rather burning in an intense, hot,clean flame at the torch handle.
Some units offer the additional introduction of a fluxing agent
into the torch flame thus preventing the formation of oxides on
the metal you are soldering or heating. The lack of a fuel and
oxygen tank makes these units useful in safety restrictive
environments like malls. Sounds great, right? Well, its not great!
The drawbacks are many and severe. Firstly, the torch has only
two settings; off or an intensely sharp ( and thus hot) flame on.
One cannot create a reducing type flame with this torch at all!
If you"ve done alot of soldering before, you know that one needs a
variety of flame configurations to do any kind of controlled
torchwork . The rather narrow range of flame sizes make it
impossible to use this torch for melting or casting. One is
limited to using it only for chain solders( and not Hollow rope
chains either) or sizing of gold rings only (no silver or
platinum)!!Secondly, these units require the use of de-ionized or
distilled water, so one must stockpile such stuff rather than use
available tap water. Also the use of solvents such as MEK or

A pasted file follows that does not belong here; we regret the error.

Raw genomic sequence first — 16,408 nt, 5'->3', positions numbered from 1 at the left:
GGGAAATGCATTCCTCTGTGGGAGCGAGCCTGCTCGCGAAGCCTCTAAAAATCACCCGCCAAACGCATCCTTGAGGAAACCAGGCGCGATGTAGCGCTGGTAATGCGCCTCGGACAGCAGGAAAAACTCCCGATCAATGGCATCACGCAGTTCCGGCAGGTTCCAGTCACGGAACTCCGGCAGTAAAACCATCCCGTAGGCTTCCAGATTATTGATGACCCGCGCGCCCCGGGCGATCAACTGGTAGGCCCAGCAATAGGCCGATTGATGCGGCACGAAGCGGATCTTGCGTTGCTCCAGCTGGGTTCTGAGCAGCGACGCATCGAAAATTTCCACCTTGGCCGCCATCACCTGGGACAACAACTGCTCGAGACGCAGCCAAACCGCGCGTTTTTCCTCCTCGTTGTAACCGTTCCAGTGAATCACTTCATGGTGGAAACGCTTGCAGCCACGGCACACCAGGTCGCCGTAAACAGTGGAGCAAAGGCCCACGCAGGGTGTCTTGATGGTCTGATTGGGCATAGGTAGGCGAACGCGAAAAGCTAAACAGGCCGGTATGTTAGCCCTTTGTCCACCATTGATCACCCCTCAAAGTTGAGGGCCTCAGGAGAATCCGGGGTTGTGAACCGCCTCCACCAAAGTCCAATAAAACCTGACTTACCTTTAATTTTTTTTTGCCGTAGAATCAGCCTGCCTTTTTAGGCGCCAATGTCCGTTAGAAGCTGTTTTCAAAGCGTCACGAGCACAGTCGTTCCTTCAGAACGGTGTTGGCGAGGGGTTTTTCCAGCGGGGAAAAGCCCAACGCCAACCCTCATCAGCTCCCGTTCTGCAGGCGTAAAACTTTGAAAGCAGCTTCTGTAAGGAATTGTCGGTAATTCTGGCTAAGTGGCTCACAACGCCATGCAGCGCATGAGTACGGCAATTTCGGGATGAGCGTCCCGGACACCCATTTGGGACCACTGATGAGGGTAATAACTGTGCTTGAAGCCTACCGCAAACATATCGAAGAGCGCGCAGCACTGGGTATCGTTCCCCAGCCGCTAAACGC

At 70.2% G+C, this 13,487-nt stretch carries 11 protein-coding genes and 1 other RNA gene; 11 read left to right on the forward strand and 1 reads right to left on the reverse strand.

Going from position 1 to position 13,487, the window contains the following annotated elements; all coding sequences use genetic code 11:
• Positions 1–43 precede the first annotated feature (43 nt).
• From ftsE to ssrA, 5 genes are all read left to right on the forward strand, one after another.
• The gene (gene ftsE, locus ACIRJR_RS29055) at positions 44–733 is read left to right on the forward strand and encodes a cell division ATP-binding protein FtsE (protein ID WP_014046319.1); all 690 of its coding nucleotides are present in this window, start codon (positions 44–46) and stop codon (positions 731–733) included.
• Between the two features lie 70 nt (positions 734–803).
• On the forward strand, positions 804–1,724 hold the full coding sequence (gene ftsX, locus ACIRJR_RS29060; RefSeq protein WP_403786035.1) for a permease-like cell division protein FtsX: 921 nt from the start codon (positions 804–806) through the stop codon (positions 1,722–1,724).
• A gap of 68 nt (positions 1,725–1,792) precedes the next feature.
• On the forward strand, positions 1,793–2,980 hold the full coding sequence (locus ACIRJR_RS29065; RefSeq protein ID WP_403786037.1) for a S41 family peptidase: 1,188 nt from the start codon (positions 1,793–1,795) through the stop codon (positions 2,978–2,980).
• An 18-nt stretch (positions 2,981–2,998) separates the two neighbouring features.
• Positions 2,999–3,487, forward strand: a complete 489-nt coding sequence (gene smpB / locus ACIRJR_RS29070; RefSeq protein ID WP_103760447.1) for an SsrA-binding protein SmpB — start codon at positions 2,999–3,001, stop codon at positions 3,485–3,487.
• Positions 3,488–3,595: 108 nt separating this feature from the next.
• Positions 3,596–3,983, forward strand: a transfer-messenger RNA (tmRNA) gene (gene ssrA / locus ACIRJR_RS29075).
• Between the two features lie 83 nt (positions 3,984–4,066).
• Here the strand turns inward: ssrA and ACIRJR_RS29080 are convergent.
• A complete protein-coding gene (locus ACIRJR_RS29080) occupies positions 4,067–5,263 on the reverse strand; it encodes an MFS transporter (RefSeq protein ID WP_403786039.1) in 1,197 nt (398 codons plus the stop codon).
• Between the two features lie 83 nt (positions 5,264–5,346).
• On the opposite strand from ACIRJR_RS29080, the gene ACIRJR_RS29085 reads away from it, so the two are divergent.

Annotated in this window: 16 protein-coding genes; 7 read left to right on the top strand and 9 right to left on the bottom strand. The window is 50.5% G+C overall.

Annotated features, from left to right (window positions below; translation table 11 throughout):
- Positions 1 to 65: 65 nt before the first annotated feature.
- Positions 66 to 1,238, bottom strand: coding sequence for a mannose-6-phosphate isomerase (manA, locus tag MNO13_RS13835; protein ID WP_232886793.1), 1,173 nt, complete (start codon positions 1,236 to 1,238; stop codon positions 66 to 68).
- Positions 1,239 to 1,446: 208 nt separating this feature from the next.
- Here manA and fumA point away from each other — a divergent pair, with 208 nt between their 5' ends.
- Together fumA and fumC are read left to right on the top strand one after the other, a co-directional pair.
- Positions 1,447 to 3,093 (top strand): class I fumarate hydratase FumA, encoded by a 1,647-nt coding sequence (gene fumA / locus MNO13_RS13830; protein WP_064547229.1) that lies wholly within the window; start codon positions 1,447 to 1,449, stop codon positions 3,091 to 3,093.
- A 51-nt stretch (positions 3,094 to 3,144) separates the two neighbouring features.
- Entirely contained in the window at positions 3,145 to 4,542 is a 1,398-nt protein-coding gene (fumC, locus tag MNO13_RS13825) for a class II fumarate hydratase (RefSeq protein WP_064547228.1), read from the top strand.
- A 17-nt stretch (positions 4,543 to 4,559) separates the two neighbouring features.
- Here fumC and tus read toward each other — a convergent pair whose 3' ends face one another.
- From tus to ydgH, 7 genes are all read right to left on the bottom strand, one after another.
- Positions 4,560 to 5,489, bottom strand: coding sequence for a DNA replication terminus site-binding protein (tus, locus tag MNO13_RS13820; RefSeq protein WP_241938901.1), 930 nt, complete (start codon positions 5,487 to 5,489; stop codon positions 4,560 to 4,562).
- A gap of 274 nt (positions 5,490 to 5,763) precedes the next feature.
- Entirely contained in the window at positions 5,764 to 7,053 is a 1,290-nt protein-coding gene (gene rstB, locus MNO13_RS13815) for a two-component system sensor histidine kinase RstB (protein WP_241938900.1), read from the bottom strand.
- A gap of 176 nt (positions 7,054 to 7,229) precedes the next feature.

acetone require the handling of known carcinogens! Who needs
this?!! But the extremely high cost for such a limited and
non-adaptable system is the most severe drawback of all. If you
check the cost of a torch outfit (meaning a complete system with
two types of torches included) from say, Swest or Gesswein,
against the cost of one of these limited,carcinogenic water
torches, I think you’ll find much better value and versatility
with a standard compressed gas-type system. These traditional
compressed gas systems can always be upgraded with another type
torch for some specialized use or additional capacity. Just my two
cents, though- hope I haven’t sounded too critical! Best of luck!
Eben Len


Dear Antoinetta, I tried for three months to get the hang of an
aqua torch because I had been told that you would never go back to
acetelene or other gasses. I couldn’t get my skill level up to par
and gave up. They are noisy making a constant pumping sound, you
have to work with methylethylketion (sp?) which is very toxic if I
remember correctly. They were about 1500 dollars new and now they
will practically give them away to get them out of the way. I say
use the “little torch” with oxy/acet or oxy/propane. I love the